If you run any type of business besides those dealing in intangible products like software, then you’re going to have to consider logistics and the four main transport types. Even if you run a local grocery store serving only local produce to a small local customer base, you will still need to have your goods delivered. Everything from the cost of shipment to security concerns still apply.
The four main types of planning transport are shipments by road vehicle, train, ship, or plane. Or, to use more industry standard terms, road, maritime, rail, and air. Furthermore, most businesses will need to find out which mode, or combination of modes, is right for them.
Preferred Shipping, a DHL express reseller out of Sugar Land, Texas, says that not only does each mode have its own unique advantages, but there are an endless number of shipment processes that will utilize more than one of the four types of transport. In fact, several factors, such as the rise of ecommerce and the increasingly globalized economy, have meant that the combined approach is actually far more common today than the single mode approach.
Breaking Down the Journey
Accordingly, the issue becomes selecting not the mode of transport that is right for your business, but the mode of transport that is right for each stage of your shipment process. Breaking things down like this is the only way to come up with a solid shipment infrastructure.
Naturally, it will be the bulk shipments – usually referred to as freight – that will be the most complex to organize. This is simply because any given air freight shipment, for example, is likely to share air transport with various others. So, the situation can soon become needlessly complex if this is not carefully planned.
The Advantages of Each Transport Type
So, the first thing to do is to become aware of the relative advantages of each transport mode before working out which is best for your cargo’s journey.
To fully appreciate the continuing importance of road freight, it’s worth considering that it accounts for 54% of all freight that passes between the U.S. and Canada. This indicates that, for continental shipments, it is often the sole method (and the same is true of continental Europe). Advantages include fewer restrictions and less cost compared to air and maritime.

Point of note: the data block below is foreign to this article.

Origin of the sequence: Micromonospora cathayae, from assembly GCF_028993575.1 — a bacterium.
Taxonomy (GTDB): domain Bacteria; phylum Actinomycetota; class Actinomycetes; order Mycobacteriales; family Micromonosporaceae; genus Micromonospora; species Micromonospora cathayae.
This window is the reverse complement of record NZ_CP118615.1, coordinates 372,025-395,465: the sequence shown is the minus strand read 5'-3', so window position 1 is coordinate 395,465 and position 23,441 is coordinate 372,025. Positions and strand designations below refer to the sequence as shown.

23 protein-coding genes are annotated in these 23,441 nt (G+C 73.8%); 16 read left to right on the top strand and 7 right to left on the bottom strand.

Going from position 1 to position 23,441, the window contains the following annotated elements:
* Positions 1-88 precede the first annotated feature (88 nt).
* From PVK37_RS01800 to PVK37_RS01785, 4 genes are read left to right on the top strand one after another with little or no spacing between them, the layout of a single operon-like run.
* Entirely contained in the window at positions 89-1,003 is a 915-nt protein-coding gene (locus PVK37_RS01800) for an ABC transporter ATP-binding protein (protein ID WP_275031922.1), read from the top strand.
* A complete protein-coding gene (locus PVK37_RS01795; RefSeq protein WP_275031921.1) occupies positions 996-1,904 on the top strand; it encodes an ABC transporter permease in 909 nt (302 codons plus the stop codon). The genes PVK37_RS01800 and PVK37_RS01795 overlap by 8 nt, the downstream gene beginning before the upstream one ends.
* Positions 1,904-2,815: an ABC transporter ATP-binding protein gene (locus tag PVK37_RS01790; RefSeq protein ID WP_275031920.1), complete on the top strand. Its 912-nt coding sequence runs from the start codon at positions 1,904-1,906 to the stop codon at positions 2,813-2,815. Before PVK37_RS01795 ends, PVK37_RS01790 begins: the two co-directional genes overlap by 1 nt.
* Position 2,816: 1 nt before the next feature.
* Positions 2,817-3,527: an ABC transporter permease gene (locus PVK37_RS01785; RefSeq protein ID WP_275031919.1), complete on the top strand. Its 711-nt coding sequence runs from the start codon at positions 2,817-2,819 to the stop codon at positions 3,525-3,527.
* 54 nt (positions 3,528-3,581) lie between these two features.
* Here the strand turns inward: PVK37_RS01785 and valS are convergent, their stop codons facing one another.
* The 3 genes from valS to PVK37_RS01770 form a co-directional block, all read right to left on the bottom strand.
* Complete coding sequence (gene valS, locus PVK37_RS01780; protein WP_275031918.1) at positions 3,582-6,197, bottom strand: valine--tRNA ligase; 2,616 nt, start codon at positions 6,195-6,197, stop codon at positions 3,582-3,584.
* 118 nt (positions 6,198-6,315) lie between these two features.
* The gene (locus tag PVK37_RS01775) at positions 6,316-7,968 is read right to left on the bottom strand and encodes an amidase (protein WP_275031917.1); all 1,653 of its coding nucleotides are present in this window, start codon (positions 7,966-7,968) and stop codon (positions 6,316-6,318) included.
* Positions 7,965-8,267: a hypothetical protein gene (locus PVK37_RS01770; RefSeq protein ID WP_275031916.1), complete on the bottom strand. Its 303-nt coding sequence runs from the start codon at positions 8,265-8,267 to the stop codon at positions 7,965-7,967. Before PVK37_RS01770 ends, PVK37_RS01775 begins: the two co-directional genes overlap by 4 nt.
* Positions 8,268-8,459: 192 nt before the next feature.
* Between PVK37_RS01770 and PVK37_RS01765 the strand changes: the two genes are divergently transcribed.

Maritime transport accounts for a whopping 90% of the world’s trade economy, and it is testament to the extent of the global economy that all that trade is international. Indeed, global freight is best suited to maritime transport, simply on account of the massive amount of space and weight that can be accommodated, the lower costs compared to air, and the better security offered thanks to the set routes that maritime cargo follows,
Rail is ideal for companies that require fast and tightly scheduled ground freight. Again, it is best suited to continental shipments, but it plays its part in global shipments too. Normally, very heavy objects such as vehicles or bulk shipments of commodities such as coal, go by rail.
Air freight is all about speed, and it is the best way to send large bulk shipments (though not as large as maritime or rail) around the world to a tight schedule. There are over 15,000 airports in the world, and only round 5,000 of those are for passenger travel. Therefore, air freight has a massive scope.
This introduction to the four modes of transport is only the beginning of any logistics plan. By combining them effectively, you can meet the transport needs of any business, be that speed, bulk, or scope.